Colorado Capitol Report

Employers Likely to Pay A LOT More in Unemployment Insurance Premiums


Employers Likely to Pay A LOT More in Unemployment Insurance Premiums

This week, the Colorado Chamber staff and other interest groups met with the Colorado Department of Labor (CDLE) staff to receive an update on the Unemployment Insurance Trust Fund deficit and its impact on all Colorado employers.
 
Currently the Trust Fund has a deficit of $1.1 BILLION based on the thousands of unemployment claims made between 2020 and 2021. Within that time, many employers were forced to lay off employees due to government restrictions, forced shut-downs, or inability to maintain their current level of operations due to the pandemic.
 
Governor Polis and the Colorado General Assembly have the authority to help mitigate the impact to employers by backfilling the Trust Fund with federal stimulus dollars similar to other states that have experienced a deficit. The CDLE staff, the Colorado Chamber and others in the business community have strongly encouraged state leaders to provide relief to employers with federal stimulus funds that Colorado has received.
 
Takeaways from the CDLE Update:
  • $1.1 Billion deficit as of August, 2020;
  • The Federal gov’t has loaned Colorado funds to continue to pay UI claims – interest on the loans = $63,300 per day;
  • Employer’s total annual premium is determined by multiplying their individual rate by the total amt of their wages subject to UI premiums;
  • Wage base will increase to $17,000 as of 2022 based on legislation passed in 2020;
  • Premiums for employers at the lowest rate schedule could increase by 73% or more.
As a reminder, an employer’s UI premium is based on its experience rating, therefore, an employer who has not had to lay off workers pays a lower premium rate, while employers who have had to lay off workers pay a higher rate.
 
Colorado Chamber Senior VP of Gov’t Affairs, Loren Furman, will be speaking to the Legislative Task Force on Economic Recovery next week and will share the devastating impact these increased premiums will have on employers.  She will encourage the Task Force members to use federal stimulus dollars to help mitigate the impact.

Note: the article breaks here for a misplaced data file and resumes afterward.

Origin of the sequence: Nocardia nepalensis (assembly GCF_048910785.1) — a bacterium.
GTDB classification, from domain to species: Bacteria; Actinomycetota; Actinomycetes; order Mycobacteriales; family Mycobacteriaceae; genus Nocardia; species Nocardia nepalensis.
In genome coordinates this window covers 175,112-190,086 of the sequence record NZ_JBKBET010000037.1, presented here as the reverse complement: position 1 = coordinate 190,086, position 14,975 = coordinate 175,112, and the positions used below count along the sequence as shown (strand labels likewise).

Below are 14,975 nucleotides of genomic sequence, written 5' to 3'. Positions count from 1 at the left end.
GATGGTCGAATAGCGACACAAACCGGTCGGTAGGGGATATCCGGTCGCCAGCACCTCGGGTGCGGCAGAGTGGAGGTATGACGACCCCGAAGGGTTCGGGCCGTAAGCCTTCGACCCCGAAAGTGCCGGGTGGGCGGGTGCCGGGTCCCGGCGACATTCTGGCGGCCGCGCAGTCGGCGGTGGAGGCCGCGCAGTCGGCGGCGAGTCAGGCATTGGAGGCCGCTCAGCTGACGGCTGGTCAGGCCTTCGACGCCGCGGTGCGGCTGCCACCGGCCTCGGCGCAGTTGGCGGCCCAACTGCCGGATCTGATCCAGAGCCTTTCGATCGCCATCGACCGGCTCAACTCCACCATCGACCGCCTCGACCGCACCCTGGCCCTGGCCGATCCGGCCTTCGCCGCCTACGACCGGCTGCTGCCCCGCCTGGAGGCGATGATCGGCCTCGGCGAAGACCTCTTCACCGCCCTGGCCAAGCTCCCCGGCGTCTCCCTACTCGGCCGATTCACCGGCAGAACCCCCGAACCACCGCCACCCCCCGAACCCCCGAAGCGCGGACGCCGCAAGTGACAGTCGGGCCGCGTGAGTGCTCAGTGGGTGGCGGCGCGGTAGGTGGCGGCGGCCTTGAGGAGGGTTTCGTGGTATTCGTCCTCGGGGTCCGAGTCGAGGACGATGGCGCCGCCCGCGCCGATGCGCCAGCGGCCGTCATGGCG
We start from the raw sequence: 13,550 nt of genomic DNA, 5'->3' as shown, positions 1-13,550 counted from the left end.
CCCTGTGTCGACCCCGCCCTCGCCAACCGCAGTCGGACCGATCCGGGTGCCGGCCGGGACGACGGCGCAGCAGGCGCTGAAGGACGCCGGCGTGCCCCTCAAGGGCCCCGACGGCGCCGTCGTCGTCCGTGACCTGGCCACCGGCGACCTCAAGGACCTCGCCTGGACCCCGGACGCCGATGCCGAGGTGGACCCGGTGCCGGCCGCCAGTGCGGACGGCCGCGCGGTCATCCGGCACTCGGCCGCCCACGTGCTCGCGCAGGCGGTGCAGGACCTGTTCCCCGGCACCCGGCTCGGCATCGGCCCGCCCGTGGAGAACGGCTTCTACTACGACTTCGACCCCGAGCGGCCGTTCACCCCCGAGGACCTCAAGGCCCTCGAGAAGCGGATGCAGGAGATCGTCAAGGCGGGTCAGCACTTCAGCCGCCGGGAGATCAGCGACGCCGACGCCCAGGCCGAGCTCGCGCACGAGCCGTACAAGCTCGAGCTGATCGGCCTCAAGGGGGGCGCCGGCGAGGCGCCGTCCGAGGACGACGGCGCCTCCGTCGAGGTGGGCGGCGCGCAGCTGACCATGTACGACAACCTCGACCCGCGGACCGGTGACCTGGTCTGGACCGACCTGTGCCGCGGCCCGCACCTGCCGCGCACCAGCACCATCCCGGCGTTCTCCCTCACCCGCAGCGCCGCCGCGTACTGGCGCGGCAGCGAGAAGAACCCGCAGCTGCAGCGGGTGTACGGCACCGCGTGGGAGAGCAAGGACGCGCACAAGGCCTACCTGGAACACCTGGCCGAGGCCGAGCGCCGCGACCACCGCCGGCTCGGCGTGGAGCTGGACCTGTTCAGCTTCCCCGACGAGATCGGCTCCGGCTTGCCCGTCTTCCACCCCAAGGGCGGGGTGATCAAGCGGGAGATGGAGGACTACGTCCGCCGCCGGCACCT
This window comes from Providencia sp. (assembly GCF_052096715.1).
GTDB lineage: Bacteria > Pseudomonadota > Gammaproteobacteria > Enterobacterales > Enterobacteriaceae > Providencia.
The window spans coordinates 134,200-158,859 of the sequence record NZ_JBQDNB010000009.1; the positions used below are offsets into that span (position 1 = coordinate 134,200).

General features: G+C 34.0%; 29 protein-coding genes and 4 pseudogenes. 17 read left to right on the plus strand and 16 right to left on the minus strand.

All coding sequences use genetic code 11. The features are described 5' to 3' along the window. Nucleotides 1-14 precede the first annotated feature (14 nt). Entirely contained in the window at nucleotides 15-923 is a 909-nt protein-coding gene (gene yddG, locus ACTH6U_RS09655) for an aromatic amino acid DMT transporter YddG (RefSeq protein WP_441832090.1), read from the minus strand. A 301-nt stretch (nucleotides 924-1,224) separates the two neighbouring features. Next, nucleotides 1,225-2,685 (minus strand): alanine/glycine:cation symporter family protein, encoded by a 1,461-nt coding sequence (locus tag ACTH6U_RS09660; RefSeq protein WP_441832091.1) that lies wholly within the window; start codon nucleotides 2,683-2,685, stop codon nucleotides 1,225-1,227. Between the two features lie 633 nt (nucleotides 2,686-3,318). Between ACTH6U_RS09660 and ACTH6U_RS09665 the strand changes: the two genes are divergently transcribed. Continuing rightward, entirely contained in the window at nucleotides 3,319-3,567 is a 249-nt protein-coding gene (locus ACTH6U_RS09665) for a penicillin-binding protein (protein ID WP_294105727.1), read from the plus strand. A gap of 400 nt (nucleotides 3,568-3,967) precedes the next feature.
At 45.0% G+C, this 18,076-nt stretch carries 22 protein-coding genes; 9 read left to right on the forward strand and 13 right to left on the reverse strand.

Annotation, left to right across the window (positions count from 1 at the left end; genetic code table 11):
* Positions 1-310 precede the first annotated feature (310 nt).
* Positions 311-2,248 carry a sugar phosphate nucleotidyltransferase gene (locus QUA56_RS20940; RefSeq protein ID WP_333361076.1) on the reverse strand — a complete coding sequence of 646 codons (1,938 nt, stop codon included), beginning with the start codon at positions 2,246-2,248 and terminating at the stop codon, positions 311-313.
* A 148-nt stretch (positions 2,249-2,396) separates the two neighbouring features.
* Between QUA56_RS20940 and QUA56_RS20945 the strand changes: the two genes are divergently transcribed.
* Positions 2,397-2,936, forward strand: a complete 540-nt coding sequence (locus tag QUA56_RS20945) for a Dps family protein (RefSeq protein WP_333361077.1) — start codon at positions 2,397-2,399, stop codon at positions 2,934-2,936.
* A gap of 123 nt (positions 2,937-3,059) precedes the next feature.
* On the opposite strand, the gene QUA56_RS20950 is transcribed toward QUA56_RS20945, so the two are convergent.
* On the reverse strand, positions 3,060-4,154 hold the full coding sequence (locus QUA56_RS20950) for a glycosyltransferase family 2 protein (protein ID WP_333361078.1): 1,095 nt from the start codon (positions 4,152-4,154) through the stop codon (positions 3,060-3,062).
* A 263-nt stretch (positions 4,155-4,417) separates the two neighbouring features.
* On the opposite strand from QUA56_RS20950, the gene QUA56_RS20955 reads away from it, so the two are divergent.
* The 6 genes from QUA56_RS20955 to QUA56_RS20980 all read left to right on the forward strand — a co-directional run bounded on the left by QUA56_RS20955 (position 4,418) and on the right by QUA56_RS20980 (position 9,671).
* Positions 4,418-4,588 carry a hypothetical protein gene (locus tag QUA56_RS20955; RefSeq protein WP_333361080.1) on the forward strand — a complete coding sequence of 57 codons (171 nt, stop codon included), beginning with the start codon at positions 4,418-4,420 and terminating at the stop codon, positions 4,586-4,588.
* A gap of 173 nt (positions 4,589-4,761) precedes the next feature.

Please contact Loren Furman at lfurman@cochamber.com with any questions regarding this matter.

What’s Coming on Air Quality and Environmental Issues

Colorado environmental regulations have been the source of much debate in state politics over the last several years. Lawmakers and agency officials have proposed and are implementing sweeping new policies, from oil and gas regulations to emissions reduction targets.

Majority Leader Steve Fenberg recently wrote about what’s coming next in the world of air quality and environmental issues. The first issue on his list is electrification as a strategy to reduce emissions in Colorado. We expect our elected officials to continue to push for electrification policies on new construction, retrofitting old buildings, and move the state away from fossil fuel.

The Majority Leader also named investing in transit as a top environmental priority, getting cars off the road and moving to electric public transit. In addition, he emphasized the need to “hold polluters accountable” by better enforcing current laws and shutting down coal and gas plants. Read more about Sen. Fenberg’s plans below.

In addition to Sen. Fenberg’s comments, there are several other issues that the Colorado Chamber anticipates coming up as we approach 2022. First, there are discussions of making the Air Quality Control Commission (AQCC) a professional board similar to the Oil and Gas Commission (COGCC), which would remove much of the current executive branch power over the agency.

Finally, the controversial Employee Trip Reduction Program could make its way into the 2022 session as a statewide legislative proposal. There are also discussions of mandating work-from-home policies for particular industries. We are monitoring these issues closely and will continue to update our members as new developments occur.

Additional reading:

Majority Leader Fenberg’s Comments on Environmental Issues


Update on Public Option Rulemaking

The Colorado Option rulemaking stakeholder meetings started in late July. Last Friday marked the fifth of six meetings hosted by the Division of Insurance (DOI) staff, which are intended to gain public feedback on the plan design and cost sharing. In that time, the DOI has announced the Colorado Option Director, Kyla Hoskins, as well as introduced the standardized plan options and proposed rules.

Director Hoskins has a background in program implementation and consumer advocacy, and will oversee the process under DOI and Commissioner Conway. Here profile and background can be accessed here.

The standardized plan options will be tiered the same as the Exchange program:  Gold, Silver and Bronze plans, and the proposals can be viewed here. The final Colorado Option standardized plan will be shared with stakeholders on Thursday November 4th.  At the most recent meeting on October 8th, DOI reviewed the standardized plan proposals and discussed the considerations throughout the process, including meeting the intent of the enabling legislation. Their presentation can be viewed here.

Additionally, DOI has released their proposed rules, which can be reviewed here. Please submit your comments on this draft proposed emergency regulation no later than 5 PM, October 20, 2021, to: DORA_Ins_RulesandRecords@state.co.us. If you do submit comments, and are able to share them with the Chamber, we would love to consider them as we compose our comments.

If you would like to listen to any of the previous meetings or access the presentations, you can find them here. Please email Katie Wolf, kwolf@cochamber.com with any questions.